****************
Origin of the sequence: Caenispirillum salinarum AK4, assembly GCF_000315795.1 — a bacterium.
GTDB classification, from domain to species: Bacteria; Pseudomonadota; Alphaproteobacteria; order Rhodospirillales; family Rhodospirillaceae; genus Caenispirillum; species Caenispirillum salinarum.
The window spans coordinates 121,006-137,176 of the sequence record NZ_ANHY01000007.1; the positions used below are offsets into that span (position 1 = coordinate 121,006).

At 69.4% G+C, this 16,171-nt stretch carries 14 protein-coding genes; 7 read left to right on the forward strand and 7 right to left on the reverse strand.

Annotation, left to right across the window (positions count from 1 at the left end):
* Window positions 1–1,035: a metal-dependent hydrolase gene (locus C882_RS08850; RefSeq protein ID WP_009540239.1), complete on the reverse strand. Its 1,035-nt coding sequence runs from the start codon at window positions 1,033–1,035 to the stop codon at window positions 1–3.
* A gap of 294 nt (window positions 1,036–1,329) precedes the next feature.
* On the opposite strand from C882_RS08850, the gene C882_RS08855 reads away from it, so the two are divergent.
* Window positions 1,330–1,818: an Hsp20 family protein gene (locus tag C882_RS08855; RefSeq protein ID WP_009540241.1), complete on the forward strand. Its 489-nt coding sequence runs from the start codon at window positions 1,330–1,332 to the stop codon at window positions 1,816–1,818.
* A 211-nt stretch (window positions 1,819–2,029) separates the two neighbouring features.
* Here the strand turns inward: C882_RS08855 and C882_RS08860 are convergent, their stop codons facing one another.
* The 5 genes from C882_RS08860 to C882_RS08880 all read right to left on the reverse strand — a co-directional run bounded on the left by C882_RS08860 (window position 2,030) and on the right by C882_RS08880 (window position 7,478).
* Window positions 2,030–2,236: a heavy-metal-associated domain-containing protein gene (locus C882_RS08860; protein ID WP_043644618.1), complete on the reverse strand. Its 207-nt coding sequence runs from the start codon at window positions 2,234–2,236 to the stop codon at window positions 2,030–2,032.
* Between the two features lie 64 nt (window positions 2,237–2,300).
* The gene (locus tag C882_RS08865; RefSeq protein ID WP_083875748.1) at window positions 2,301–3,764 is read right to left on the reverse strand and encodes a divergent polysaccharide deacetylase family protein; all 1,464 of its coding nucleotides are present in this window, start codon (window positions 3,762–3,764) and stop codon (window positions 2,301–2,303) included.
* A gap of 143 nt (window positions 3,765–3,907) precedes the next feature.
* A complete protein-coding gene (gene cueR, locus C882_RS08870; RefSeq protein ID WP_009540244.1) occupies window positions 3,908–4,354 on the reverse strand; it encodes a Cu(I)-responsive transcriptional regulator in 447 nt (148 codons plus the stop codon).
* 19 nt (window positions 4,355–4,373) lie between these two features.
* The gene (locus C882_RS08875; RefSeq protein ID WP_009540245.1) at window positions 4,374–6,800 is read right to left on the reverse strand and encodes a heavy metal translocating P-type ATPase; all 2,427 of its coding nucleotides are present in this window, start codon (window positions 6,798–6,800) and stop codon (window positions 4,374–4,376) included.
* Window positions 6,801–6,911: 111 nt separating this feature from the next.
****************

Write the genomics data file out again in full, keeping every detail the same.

Origin of the sequence: Caenispirillum salinarum AK4, assembly GCF_000315795.1 — a bacterium.
GTDB classification, from domain to species: Bacteria; Pseudomonadota; Alphaproteobacteria; order Rhodospirillales; family Rhodospirillaceae; genus Caenispirillum; species Caenispirillum salinarum.
The window spans coordinates 121,006-137,176 of the sequence record NZ_ANHY01000007.1; the positions used below are offsets into that span (position 1 = coordinate 121,006).

At 69.4% G+C, this 16,171-nt stretch carries 14 protein-coding genes; 7 read left to right on the forward strand and 7 right to left on the reverse strand.

Annotation, left to right across the window (positions count from 1 at the left end):
* Window positions 1–1,035: a metal-dependent hydrolase gene (locus C882_RS08850; RefSeq protein ID WP_009540239.1), complete on the reverse strand. Its 1,035-nt coding sequence runs from the start codon at window positions 1,033–1,035 to the stop codon at window positions 1–3.
* A gap of 294 nt (window positions 1,036–1,329) precedes the next feature.
* On the opposite strand from C882_RS08850, the gene C882_RS08855 reads away from it, so the two are divergent.
* Window positions 1,330–1,818: an Hsp20 family protein gene (locus tag C882_RS08855; RefSeq protein ID WP_009540241.1), complete on the forward strand. Its 489-nt coding sequence runs from the start codon at window positions 1,330–1,332 to the stop codon at window positions 1,816–1,818.
* A 211-nt stretch (window positions 1,819–2,029) separates the two neighbouring features.
* Here the strand turns inward: C882_RS08855 and C882_RS08860 are convergent, their stop codons facing one another.
* The 5 genes from C882_RS08860 to C882_RS08880 all read right to left on the reverse strand — a co-directional run bounded on the left by C882_RS08860 (window position 2,030) and on the right by C882_RS08880 (window position 7,478).
* Window positions 2,030–2,236: a heavy-metal-associated domain-containing protein gene (locus C882_RS08860; protein ID WP_043644618.1), complete on the reverse strand. Its 207-nt coding sequence runs from the start codon at window positions 2,234–2,236 to the stop codon at window positions 2,030–2,032.
* Between the two features lie 64 nt (window positions 2,237–2,300).
* The gene (locus tag C882_RS08865; RefSeq protein ID WP_083875748.1) at window positions 2,301–3,764 is read right to left on the reverse strand and encodes a divergent polysaccharide deacetylase family protein; all 1,464 of its coding nucleotides are present in this window, start codon (window positions 3,762–3,764) and stop codon (window positions 2,301–2,303) included.
* A gap of 143 nt (window positions 3,765–3,907) precedes the next feature.
* A complete protein-coding gene (gene cueR, locus C882_RS08870; RefSeq protein ID WP_009540244.1) occupies window positions 3,908–4,354 on the reverse strand; it encodes a Cu(I)-responsive transcriptional regulator in 447 nt (148 codons plus the stop codon).
* 19 nt (window positions 4,355–4,373) lie between these two features.
* The gene (locus C882_RS08875; RefSeq protein ID WP_009540245.1) at window positions 4,374–6,800 is read right to left on the reverse strand and encodes a heavy metal translocating P-type ATPase; all 2,427 of its coding nucleotides are present in this window, start codon (window positions 6,798–6,800) and stop codon (window positions 4,374–4,376) included.
* Window positions 6,801–6,911: 111 nt separating this feature from the next.